Mass grave in the Mediterranean

23 April 2015

Mass grave in the Mediterranean

A massive human tragedy is playing itself out on the Mediterranean Sea, a tragedy which has already been going on for years and which is growing ever worse. The total number of refugees who have drowned runs now to many thousands, all of them of Middle Eastern, North African or sub-Saharan African origin.

By Jan Marijnissen

Just as water always flows to the lowest point, it also appears to be a law of nature that people in desperate straits will look for a better life for their children and themselves. And desperate straits are certainly being suffered, a great deal of such: war, hunger, disease. The hopelessness is the worst of it, when no possibility of improvement brightens the horizon. This is a form of hopelessness which can drive people mad. The realisation that you live only once makes you distraught and irrational. Anything is better than submitting without any kind of resistance. You have to get away, at all costs; if necessary, in a small boat, and in return for a great deal of money, brave Mediterranean waves the size of houses, in the hope of immediately finding yourself in a better world. In the hope of benediction.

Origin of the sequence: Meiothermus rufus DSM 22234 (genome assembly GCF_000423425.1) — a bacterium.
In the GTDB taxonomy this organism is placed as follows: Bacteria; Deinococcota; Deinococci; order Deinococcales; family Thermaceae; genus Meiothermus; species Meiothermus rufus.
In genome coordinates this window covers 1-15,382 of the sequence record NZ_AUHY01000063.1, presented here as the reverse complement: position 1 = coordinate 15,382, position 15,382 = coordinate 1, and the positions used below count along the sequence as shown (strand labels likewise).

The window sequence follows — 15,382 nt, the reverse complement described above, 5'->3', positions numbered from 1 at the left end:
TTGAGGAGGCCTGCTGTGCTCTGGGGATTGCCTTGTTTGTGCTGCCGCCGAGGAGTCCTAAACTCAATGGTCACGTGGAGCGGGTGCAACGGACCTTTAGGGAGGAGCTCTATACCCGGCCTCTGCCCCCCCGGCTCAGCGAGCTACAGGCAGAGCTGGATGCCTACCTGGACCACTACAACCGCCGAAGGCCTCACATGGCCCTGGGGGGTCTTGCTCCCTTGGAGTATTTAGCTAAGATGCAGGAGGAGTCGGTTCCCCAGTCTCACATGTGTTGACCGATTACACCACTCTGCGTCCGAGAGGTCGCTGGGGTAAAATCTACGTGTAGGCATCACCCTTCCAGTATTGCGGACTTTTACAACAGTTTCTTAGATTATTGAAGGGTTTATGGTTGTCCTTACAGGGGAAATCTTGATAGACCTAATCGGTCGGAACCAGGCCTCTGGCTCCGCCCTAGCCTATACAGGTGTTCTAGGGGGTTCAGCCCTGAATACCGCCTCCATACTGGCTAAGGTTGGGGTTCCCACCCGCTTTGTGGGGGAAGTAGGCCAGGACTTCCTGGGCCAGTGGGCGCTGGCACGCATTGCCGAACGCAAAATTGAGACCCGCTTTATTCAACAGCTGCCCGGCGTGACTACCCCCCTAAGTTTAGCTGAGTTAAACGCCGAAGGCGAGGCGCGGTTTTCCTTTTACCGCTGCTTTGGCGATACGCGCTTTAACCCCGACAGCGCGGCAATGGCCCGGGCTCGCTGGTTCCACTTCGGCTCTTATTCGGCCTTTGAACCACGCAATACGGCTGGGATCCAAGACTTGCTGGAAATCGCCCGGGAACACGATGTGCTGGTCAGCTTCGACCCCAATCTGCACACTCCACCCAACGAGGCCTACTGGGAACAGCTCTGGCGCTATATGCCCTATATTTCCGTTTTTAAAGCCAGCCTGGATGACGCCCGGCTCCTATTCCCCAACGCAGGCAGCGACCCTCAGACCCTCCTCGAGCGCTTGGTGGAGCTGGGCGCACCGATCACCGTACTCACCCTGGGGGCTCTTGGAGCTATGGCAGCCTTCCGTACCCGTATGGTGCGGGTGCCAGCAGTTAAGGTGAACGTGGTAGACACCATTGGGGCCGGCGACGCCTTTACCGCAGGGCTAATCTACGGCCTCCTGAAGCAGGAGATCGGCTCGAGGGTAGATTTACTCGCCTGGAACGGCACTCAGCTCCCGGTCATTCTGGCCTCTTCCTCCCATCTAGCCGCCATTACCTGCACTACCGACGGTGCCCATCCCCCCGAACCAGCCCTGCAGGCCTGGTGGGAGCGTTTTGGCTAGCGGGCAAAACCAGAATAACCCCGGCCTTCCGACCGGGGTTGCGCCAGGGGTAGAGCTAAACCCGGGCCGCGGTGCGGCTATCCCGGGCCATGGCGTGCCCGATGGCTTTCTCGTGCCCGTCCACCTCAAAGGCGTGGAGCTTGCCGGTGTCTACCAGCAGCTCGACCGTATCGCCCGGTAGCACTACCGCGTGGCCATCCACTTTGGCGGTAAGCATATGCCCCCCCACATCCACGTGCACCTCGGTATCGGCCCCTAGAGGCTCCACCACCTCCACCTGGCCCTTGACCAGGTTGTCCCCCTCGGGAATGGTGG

Allegedly to neutralise weapons of mass destruction, but in reality to put an end to Saddam Hussein’s regime and gain control of oil supplies, the United States and Britain took the decision in 2003 to invade Iraq. In doing so they were applying a match to the powder keg that is the Middle East. The invasion became the signal that set off a chain reaction which has burdened us, but above all the people of the region, with an Iraq which had been torn to pieces and a Syria falling apart. Hundreds of thousands have died and many times more have been put to flight. In Libya too the West’s politics of intervention have proved disastrous. The country has been chopped into pieces and violence is everywhere the order of the day. There too, ISIS now has a presence on the ground

You can see in all of this the two major reasons why the Mediterranean Sea has become a killing field.

Jan Marinissen was leader of the SP from 1988 to 2008 and is currently its Chairperson.

You are here